Scala library implementing the concept of functional pipes/conduits.
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README.md

scala-conduit

Currently the library is experimental and the interface is subject to change.

Build Status

Overview

A Pipe is a component that receives objects of a given type and responds with objects of another type. It is similar to UNIX pipelines, except that instead of receiving and sending bytes it receives and sends specific objects. When a pipe finishes processing, it also produces a final result.

There are two main ways how to compose pipes:

  • Sequence them. When the first pipe finishes processing, the second pipe continues. It's similar to simple sequencing of commands in a UNIX pipeline.
  • Fuse them. The output of the first pipe (called upstream) is used as the input for the second one (called downstream). And if the first pipe finishes processing, the second pipe also receives its final result. This is similar to combining UNIX pipelines with |.

Unlike UNIX pipelines, when a pipeline is run, it is executed in a single thread and values are only generated on demand. A downstream pipe is only invoked when an upstream pipe requests input and is suspended again when it produces the requested value. So if an upstream pipe requests no input at all, the downstream pipe is never invoked.

This library aims at deterministic and correct handling of resources. Each pipe operation has a finalizer that is executed when the processing is interrupted for whatever reason.

The library is conceptually similar to Haskell's conduit library.

Requires Scala 2.10.

Scaladoc

Generated documentation is available here. It is updated only from time to time so it might not reflect the latest changes.

Core concepts

Note: To understand how type parameters of pipes work, you need to understand Scala's covariant and contravariant types.

Pipe

A general pipe is defined as

sealed trait GenPipe[-U,-I,+O,+R]

where:

  • U is the type of the value received from upstream when there is no more input available. This is the final result of the upstream pipe.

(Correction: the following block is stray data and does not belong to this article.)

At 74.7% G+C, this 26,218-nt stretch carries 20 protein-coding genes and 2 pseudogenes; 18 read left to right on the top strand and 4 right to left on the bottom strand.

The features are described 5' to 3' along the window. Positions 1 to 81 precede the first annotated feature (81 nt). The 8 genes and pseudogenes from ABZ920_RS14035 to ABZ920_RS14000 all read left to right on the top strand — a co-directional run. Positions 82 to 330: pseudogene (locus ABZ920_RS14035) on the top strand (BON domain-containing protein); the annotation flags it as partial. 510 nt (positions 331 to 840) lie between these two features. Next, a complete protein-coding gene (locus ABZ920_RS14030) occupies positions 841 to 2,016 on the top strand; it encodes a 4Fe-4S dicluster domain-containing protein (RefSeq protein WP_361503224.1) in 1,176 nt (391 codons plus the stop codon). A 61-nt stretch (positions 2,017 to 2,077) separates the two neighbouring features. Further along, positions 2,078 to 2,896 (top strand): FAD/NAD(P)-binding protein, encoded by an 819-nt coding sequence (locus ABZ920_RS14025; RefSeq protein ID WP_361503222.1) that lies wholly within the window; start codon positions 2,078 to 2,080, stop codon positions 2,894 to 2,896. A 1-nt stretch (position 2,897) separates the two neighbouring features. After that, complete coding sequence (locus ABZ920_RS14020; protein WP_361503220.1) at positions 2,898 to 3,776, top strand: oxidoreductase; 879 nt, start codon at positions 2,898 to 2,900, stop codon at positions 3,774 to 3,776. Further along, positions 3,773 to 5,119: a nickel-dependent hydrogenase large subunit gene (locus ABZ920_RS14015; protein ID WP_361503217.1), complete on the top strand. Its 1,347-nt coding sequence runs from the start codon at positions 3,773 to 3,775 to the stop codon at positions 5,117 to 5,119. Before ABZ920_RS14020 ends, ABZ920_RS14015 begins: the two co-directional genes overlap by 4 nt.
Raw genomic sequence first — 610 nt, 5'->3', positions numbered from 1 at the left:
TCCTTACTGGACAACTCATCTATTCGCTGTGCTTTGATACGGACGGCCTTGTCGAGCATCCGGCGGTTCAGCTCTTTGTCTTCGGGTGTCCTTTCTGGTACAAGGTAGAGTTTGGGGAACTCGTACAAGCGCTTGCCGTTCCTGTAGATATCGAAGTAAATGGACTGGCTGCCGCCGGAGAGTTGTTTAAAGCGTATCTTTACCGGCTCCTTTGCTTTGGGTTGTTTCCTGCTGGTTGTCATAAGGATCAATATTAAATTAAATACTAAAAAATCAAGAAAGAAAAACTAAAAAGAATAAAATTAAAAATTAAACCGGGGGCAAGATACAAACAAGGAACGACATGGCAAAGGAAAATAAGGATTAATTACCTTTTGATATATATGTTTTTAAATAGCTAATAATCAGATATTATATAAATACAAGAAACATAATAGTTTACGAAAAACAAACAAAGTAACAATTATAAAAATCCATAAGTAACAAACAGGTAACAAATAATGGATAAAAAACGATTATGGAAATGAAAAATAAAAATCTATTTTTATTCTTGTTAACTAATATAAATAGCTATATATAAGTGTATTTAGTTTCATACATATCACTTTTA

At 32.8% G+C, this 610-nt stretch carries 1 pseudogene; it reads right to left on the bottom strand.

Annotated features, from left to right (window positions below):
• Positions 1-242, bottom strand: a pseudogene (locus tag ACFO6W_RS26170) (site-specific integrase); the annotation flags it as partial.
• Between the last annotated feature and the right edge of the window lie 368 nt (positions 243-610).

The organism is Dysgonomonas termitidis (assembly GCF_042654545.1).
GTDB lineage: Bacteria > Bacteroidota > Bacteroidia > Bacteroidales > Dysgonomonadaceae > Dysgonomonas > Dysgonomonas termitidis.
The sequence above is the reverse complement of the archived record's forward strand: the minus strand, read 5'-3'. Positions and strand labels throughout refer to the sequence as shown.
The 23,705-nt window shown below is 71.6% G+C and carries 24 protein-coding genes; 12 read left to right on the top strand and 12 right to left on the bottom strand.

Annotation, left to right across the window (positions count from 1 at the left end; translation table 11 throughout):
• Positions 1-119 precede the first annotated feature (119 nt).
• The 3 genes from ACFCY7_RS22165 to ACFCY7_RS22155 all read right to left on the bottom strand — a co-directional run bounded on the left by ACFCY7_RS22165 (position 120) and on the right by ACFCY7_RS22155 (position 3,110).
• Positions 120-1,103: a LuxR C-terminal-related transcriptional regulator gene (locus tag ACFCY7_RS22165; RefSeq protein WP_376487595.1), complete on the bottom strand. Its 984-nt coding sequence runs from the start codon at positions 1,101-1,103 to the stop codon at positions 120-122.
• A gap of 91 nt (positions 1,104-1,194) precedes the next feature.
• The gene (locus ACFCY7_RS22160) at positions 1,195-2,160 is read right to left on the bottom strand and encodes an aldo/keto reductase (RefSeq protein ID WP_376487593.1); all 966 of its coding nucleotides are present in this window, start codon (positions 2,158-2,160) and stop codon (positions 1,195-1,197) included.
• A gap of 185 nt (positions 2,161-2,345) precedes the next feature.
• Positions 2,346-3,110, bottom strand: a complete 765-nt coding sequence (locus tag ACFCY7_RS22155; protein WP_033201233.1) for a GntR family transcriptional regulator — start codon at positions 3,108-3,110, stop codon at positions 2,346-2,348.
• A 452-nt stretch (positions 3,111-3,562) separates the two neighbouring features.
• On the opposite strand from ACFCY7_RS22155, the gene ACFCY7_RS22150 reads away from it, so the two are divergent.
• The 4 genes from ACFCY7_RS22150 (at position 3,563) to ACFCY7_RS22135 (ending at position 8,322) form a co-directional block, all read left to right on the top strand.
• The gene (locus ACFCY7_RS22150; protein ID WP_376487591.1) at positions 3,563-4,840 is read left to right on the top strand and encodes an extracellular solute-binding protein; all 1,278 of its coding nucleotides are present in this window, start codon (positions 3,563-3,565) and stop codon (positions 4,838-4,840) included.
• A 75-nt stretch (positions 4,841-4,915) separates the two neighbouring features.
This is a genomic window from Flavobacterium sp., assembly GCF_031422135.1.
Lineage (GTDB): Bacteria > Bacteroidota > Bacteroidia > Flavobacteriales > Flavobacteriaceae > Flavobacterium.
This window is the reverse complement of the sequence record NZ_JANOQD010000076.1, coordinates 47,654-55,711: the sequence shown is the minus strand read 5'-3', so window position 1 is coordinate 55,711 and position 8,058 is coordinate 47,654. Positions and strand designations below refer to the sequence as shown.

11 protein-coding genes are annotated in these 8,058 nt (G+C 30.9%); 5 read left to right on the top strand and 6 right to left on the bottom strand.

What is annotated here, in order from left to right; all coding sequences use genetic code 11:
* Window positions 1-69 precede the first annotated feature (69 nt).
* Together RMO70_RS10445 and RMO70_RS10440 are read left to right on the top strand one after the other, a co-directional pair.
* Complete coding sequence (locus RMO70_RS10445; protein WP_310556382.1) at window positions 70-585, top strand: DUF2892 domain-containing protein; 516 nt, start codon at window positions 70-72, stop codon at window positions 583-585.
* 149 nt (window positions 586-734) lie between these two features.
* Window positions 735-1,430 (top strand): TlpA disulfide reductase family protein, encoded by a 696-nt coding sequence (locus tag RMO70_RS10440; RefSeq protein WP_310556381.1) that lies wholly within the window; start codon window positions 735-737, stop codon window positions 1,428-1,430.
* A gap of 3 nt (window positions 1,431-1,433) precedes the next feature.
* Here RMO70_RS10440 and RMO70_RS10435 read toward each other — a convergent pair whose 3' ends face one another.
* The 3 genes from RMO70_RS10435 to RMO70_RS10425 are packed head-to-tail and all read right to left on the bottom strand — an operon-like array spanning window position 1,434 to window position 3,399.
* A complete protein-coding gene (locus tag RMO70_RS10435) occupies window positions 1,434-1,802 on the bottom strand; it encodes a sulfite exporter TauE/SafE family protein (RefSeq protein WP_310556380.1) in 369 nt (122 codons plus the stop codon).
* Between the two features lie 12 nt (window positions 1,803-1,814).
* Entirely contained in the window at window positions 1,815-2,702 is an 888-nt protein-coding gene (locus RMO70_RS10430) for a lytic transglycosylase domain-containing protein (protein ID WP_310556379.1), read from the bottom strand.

• I is the type of values received from upstream.
  • O is the type of output values produced by this pipe and sent downstream.
  • R is the final result of the pipe when it finishes processing.

In majority of cases a pipe doesn't care about the result of its upstream pipe, so U is set to Any. This is so common that we define alias

type Pipe[-I,+O,+R]     = GenPipe[Any,I,O,R]

Sources and sinks

A source is a pipe that doesn't care about any possible input, so its input type is Any.. Usually a source never requests input from upstream.

A sink is a pipe that never produces output.

We also need to distinguish pipes that cannot receive any input. Their I parameter is set to Nothing. We'll use this kind of pipes to express how to continue processing when input is exhausted.

We define type aliases for these concepts as:

type Sink[-I,+R]        = Pipe[I,Nothing,R]
type Source[+O,+R]      = Pipe[Any,O,R]
type NoInput[-U,+O,+R]  = GenPipe[U,Nothing,O,R]

TODO

Examples

See Util.scala, IO.scala and NIO.scala for full code.

Read a file and output its contents as String lines.

First we create a source pipe that takes no input and lists a given file as its output:

def readLines(r: BufferedReader): Source[String,Unit] = {
  implicit val fin = closeFin(r);
  untilF[Any,Any,String](Option(r.readLine).map(respond[String] _));
}

Note the implicit finalizer fin. Using Scala's implicit feature it is applied to all pipe operations so that the reader is closed properly when the pipe is interrupted. Here closeFin is simply

implicit def closeFin(implicit c: Closeable): Finalizer =
  Finalizer { System.err.println("Closing " + c); c.close() }

Using readLines we can construct a pipe that takes BufferedReaders at its input and outputs their contents:

val readLines: Pipe[BufferedReader,String,Unit] =
  unfold[BufferedReader,String](readLines _);

Finally, we compose it with a simple mapping pipe that converts Files into BufferedReaders:

val readLinesFile: Pipe[File,String,Unit] = {
  import Finalizer.empty
  mapF((f: File) => new BufferedReader(
                      new InputStreamReader(
                        new FileInputStream(f), "UTF-8"))
    ) >-> readLines
}

Display the contents of all Scala files in the current directory

runPipe(
  listRec(new File(".")) >->
  filter[File](_.getName().endsWith(".scala")) >->
  readLinesFile >->
  log
)

where

def listRec(dir: File): Source[File,Unit] =

is a source pipe that doesn't take any input and outputs recursively a list of all files in a directory (similar to UNIX find),

def filter[A,R](p: A => Boolean): GenPipe[R,A,A,R] = ...

is a pipe that checks its input values and passes trough only those that satisfy a given predicate,

val readLines: Pipe[BufferedReader,String,Unit] = ...

readLinesFile is a pipe that for each File received on its input outputs all its lines as Strings,

def writeLines(w: Writer): Sink[String,Unit] = ...
val log = writeLines(new OutputStreamWriter(System.out));

log receives Strings and prints them to standard output.

Copyright

Copyright 2013, Petr Pudlák

Contact: petr.pudlak.name.

LGPLv3

This program is free software: you can redistribute it and/or modify it under the terms of the GNU Lesser General Public License as published by the Free Software Foundation, either version 3 of the License, or (at your option) any later version.

This program is distributed in the hope that it will be useful, but WITHOUT ANY WARRANTY; without even the implied warranty of MERCHANTABILITY or FITNESS FOR A PARTICULAR PURPOSE. See the GNU Lesser General Public License for more details.

You should have received a copy of the GNU Lesser General Public License along with this program. If not, see http://www.gnu.org/licenses/.